Cookook Reviews

Published on May 12th, 2013 | by Heather Carr


The Drunken Botanist – Book Review

The Drunken Botanist

The Drunken Botanist examines the wide variety of plants that have been distilled and fermented throughout the ages. It will appeal to gardeners, drinkers, and anyone who likes food history.

The Drunken Botanist: The Plants That Create the World’s Great Drinks starts with the plants we’re all familiar with – wheat and barley for beer, grapes for wine, agave for tequila, and so forth. I learned agave has had a complicated history with people and that it makes more than just tequila. It is also such a moneymaker that large monoculture plantations of agave have grown up in the tequila-making states in Mexico. Genetic diversity is limited and the typical problems associated with large-scale monocultures, such as excessive pesticide, herbicide, and fungicide use to prevent devastating disease and pest infestations.

The next section looks at less well-known plants and plants that you might not suspect of being used for alcoholic beverages. Did you know there is a beer banana? According to author Amy Stewart, in Uganda and Rwanda, beer bananas are grown and processed into a popular banana beer. The banana beer is easier to transport to market – no bruising or spoiling.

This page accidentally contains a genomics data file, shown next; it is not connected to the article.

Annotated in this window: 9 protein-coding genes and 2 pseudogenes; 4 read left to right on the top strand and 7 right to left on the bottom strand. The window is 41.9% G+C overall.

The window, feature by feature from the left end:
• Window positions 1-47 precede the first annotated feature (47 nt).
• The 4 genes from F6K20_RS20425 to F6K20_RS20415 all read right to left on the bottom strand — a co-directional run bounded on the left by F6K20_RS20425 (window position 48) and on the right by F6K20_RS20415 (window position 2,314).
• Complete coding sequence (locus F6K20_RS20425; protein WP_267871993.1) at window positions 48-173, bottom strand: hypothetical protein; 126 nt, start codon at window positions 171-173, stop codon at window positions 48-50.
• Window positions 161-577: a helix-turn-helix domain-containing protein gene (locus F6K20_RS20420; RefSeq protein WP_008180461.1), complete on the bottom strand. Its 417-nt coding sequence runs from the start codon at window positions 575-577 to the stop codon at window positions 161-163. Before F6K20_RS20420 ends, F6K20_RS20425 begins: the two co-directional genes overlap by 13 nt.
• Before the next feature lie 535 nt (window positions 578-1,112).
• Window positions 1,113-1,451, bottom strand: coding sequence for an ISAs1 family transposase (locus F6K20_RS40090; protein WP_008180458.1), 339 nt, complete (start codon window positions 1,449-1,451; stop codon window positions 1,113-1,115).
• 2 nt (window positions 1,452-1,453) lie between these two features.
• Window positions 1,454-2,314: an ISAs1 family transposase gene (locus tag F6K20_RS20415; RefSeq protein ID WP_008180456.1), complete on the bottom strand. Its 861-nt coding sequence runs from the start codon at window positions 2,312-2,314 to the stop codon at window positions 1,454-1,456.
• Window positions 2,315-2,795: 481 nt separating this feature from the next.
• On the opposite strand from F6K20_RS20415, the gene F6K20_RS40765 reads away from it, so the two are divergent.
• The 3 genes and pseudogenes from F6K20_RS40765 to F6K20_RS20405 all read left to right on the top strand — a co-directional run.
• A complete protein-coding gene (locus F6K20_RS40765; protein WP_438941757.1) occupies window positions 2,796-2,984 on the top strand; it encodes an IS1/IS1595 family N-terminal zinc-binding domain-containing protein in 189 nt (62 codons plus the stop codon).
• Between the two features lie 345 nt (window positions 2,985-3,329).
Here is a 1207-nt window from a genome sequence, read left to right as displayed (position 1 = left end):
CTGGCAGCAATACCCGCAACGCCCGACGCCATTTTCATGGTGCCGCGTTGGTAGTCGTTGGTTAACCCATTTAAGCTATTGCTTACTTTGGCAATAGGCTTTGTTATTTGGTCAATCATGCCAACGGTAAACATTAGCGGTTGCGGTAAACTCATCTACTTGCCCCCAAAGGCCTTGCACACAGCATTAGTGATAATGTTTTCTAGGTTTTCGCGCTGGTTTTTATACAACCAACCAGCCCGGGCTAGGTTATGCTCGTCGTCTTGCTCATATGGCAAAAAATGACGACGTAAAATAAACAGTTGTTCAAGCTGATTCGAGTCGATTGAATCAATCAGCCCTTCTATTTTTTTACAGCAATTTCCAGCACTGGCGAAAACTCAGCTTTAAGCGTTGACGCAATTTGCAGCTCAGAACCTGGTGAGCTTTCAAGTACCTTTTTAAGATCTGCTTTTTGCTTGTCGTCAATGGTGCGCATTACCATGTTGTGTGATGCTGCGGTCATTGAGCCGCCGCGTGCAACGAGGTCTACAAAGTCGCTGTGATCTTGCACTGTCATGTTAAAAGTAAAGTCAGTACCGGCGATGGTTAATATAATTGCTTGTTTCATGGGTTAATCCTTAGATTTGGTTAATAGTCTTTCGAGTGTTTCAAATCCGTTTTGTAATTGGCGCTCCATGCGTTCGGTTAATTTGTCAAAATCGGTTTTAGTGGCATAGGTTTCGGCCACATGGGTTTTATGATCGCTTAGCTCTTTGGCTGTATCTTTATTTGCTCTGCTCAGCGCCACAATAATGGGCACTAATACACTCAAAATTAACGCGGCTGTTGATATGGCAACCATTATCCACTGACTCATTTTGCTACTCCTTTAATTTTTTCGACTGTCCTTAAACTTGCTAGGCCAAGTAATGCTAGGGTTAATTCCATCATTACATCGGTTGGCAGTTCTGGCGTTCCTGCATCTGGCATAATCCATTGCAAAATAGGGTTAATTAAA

The flavorings in liquors and liqueurs that give them their distinctive tastes come from around the world. Allspice (which almost went extinct in the 19th century), aloe vera, and angelica are just a few of the herbs and spices that contribute to the complexity of many drinks. Flowers come next, with chamomile, elderflower, and hops to start off with. The sap, the bark, nuts and seeds, and of course the fruit of trees also make appearances as flavorings.

The final section goes through herbs, flowers, and other plant parts that are used to mix with alcoholic beverages to create the tasty cocktails we love. This section has more detail on how to grow these additions and how to use them in the drinks. Start with rum, add some strawberries and mint from the garden, a little lime juice and simple syrup, and serve over ice. Yum.

It’s a fun book and it kept me turning the pages. It’s not a recipe book. It has only a little more than sixty recipes for cocktails and a few other things. It’s chock full of information, history, folklore, gardening tips, and ideas for entertaining. The Drunken Botanist is available on Amazon.

For those who want to try their hand at growing their own drinks, the Territorial Seed Company is selling Drunken Botanist themed plant collections online.

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About the Author

Heather Carr loves food, politics, and innovative ways to make the world a better place. She counts Jacques Pepin and Speed Racer among her inspirations. You can find her on Facebook or .

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